Katadyn North America is the name brand in this field; they have been making ceramic filters since the 1930s. Name recognition and history, not necessary innovation, has made them the industry front-runner. Their products are time tested and field reliable. However, there has arisen a new kid on the block. In 2007, Lifesaver Systems UK came out with an ultra filtration bottle, followed by a jerry can, both of which are in service with British Forces.
Comparing the Katadyn Pocket Water Microfilter to the Lifesaver bottle there is not much difference. Bacteria and virus retention are nearly identical. The Katadyn Pocket filters parasites, algae, pollen, fungi, asbestos fibers, nuclear explosion debris, invisible dust particles as well as larger suspended particles and sediment, whereas, the Lifesaver filters bacteria, viruses, cysts, parasites, fungi, and all other microbiological water-borne pathogens. The Lifesaver also reduces a broad spectrum of chemical residues including pesticides, endocrine disrupting compounds, medical residues and heavy metals—but so will the Pocket if you purchase the optional carbon filter.
You will find the Lifesaver is significantly cheaper, has a flow rate is 1.5 times that of what the Pocket does, and operates on a small amount of pumps vs. non-stop pumping on the Pocket. But the most significant feature is the Lifesaver filters particles much smaller in size (0.15 micron vs. 0.2 micron for the Pocket).
Both filtration products have their pros and cons. Many swear by their Katadyn system, while other think the Lifesaver is the better product. But remember, whatever you may choose, think smart, shop wisely, stay vigilant, and be safe.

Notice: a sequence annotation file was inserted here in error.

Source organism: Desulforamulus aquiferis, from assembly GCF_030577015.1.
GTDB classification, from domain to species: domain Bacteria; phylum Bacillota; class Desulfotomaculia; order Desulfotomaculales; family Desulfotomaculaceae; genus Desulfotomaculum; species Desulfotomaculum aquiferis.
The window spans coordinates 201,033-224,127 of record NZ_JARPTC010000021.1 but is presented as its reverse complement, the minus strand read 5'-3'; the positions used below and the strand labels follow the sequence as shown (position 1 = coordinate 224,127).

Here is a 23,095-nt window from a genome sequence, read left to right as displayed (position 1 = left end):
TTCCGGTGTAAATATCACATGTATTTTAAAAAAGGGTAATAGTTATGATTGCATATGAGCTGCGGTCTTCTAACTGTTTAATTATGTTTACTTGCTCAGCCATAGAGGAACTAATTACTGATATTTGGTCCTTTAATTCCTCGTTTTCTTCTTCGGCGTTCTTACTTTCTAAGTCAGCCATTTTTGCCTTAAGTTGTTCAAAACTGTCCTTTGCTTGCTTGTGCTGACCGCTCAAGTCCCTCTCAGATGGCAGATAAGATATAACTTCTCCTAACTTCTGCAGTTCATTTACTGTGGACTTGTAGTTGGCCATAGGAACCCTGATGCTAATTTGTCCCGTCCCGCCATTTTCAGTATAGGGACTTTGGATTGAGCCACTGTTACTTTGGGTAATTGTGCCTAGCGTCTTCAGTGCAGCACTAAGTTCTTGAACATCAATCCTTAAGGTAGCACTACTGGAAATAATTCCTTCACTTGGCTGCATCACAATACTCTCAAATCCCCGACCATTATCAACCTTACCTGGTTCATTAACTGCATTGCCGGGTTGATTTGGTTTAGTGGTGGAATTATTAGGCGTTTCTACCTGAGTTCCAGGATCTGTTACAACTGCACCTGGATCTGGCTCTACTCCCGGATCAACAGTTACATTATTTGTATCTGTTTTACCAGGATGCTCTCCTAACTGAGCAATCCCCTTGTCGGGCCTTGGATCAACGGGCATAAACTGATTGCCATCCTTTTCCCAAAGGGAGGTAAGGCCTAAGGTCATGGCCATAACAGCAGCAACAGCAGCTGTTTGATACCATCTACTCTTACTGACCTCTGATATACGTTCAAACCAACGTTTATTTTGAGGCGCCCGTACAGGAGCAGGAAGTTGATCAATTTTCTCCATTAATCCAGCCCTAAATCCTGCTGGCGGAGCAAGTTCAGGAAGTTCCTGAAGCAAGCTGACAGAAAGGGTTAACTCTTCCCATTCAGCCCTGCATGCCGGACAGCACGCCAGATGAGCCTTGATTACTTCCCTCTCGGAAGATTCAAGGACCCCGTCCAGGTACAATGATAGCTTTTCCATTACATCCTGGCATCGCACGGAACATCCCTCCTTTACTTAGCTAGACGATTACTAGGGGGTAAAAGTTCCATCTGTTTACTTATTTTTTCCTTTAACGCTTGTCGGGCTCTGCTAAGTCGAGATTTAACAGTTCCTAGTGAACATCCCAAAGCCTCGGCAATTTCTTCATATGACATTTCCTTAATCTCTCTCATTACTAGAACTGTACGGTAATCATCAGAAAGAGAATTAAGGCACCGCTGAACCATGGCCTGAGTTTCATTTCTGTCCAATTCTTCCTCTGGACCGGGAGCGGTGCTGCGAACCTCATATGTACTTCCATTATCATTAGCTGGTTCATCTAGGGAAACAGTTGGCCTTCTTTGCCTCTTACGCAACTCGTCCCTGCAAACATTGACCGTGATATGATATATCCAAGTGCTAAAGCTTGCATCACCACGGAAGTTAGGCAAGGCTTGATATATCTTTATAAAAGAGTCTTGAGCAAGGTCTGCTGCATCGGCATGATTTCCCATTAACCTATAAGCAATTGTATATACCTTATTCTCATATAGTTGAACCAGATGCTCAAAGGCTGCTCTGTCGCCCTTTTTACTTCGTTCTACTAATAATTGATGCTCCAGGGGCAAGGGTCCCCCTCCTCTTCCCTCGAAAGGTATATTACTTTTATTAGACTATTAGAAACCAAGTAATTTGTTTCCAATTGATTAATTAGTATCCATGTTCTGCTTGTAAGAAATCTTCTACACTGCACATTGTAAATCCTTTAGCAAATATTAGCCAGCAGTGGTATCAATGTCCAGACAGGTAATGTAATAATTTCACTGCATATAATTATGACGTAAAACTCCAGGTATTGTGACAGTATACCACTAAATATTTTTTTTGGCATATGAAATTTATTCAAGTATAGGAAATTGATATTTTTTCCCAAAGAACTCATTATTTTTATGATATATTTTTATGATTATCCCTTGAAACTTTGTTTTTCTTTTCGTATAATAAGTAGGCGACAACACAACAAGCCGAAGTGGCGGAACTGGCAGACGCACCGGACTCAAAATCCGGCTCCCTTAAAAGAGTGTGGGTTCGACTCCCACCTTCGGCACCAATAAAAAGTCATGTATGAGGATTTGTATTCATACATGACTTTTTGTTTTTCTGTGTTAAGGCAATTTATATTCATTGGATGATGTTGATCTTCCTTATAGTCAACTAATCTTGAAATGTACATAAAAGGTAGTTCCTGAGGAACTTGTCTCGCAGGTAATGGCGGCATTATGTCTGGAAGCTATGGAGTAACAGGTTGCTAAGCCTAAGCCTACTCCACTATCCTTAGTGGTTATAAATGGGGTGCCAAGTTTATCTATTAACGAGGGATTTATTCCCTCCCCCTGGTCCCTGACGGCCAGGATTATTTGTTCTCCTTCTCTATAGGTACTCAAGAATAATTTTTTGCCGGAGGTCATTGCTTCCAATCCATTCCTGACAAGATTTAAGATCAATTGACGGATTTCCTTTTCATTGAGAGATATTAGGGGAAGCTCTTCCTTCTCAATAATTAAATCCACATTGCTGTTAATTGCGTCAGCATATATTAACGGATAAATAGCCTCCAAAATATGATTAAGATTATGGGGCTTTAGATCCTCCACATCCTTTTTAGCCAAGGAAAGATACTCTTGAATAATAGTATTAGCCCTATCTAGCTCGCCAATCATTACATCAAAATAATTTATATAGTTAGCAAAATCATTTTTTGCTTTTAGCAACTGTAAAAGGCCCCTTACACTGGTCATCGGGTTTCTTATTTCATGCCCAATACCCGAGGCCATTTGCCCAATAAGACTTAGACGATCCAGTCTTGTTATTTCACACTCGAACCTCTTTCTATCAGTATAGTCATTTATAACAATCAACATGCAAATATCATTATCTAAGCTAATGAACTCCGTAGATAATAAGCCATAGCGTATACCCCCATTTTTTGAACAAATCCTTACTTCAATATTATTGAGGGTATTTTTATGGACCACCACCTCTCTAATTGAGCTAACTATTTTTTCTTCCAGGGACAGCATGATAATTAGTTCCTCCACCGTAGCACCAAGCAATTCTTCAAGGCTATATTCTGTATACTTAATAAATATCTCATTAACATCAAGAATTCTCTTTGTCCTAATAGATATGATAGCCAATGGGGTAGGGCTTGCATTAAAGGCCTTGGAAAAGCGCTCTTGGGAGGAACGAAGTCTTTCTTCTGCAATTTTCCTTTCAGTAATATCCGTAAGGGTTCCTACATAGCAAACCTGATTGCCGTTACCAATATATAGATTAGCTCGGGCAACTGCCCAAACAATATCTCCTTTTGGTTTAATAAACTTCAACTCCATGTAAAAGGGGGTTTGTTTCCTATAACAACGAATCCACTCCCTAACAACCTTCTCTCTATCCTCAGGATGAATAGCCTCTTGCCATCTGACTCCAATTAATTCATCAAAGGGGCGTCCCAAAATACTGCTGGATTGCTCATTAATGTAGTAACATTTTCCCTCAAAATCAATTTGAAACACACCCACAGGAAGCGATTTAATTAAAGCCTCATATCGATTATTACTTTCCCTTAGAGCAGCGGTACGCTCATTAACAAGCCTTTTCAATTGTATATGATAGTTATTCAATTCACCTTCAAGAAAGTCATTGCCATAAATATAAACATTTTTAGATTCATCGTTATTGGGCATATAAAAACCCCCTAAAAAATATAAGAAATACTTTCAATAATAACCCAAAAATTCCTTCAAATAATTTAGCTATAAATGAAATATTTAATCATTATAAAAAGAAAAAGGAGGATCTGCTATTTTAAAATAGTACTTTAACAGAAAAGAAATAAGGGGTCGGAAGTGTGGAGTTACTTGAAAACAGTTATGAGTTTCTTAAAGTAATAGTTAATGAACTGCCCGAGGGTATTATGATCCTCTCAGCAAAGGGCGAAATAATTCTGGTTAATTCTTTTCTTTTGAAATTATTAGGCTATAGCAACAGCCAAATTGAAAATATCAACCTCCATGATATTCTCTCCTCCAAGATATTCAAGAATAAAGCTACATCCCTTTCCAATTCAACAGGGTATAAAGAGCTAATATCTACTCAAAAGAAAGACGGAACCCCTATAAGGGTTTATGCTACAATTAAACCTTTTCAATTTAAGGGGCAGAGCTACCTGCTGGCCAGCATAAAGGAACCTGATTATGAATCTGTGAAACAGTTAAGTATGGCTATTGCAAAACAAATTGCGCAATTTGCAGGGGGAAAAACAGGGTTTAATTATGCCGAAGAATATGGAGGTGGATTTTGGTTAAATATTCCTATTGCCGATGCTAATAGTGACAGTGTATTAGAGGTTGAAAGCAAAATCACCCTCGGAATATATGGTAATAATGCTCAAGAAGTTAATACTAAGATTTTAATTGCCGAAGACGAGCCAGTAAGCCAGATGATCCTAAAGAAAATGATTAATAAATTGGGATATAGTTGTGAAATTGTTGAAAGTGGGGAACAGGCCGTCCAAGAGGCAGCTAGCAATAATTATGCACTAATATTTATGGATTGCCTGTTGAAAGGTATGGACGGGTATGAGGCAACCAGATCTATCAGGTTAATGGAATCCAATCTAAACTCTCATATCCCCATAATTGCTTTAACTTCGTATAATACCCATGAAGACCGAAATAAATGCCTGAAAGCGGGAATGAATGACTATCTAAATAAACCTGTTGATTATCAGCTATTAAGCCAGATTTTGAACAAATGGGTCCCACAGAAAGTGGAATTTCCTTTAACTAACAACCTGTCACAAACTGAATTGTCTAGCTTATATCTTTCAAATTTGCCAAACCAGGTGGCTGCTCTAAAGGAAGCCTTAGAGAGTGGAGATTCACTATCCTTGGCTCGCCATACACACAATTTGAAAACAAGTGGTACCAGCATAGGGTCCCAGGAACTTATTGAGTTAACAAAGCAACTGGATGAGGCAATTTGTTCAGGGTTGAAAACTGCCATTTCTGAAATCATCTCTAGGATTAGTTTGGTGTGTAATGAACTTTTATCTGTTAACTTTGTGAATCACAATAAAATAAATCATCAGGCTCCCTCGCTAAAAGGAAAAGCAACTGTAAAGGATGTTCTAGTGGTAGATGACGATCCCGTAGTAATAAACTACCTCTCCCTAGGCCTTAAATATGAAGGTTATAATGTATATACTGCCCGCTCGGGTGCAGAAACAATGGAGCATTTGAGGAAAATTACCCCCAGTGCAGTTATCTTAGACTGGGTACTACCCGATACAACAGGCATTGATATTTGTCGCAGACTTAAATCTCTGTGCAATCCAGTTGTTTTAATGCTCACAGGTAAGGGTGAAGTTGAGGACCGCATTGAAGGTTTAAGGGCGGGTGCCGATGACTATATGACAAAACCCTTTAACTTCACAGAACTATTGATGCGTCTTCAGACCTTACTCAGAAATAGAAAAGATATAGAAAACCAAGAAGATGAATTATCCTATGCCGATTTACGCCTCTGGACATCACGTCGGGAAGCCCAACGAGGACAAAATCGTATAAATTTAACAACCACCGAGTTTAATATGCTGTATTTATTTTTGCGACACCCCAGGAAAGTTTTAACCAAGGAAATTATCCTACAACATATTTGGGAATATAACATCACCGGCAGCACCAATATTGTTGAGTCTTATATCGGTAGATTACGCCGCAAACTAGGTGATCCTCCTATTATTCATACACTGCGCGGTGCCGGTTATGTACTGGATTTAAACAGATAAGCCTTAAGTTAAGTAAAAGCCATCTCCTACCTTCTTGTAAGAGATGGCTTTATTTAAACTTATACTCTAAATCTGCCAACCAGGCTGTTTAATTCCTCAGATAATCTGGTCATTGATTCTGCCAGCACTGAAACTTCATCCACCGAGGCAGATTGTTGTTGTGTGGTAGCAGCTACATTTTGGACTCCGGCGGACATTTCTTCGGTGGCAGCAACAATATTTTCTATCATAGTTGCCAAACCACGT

Salty Water Source
Sometimes in a survival situation the only water source you can find is seawater. While humans can safely ingest small amounts of salt, the sodium chloride content in seawater is much higher than what can be processed by the human body. Seawater also contains potassium salts, epsom salts, iodine and magnesium salts. A kidney cannot make urine from a concentration of salts of more than 2%. Seawater is made up of approximately 3% salt. Therefore, to get rid of all the excess salt taken in by drinking seawater, you have to urinate more water than you drank. Eventually, you die of dehydration even as you become thirstier.
This would mean that you can never drink saltwater would be true. Well, in part. In order to drink seawater you would have to dilute it to a 10:1 ratio. This may sound pointless and somewhat ridiculous, but think about it. If your water supply is running low and you have no apparatus to desalinate what is around you, then extending your water supply even by the smallest portion could save your life.
However, you don’t need complicated equipment to desalinate seawater. There are two easy solutions for extracting fresh water from salty. The simplest method is utilizing a few household items to make a condensation bucket/bowl, also known as a solar condensation still.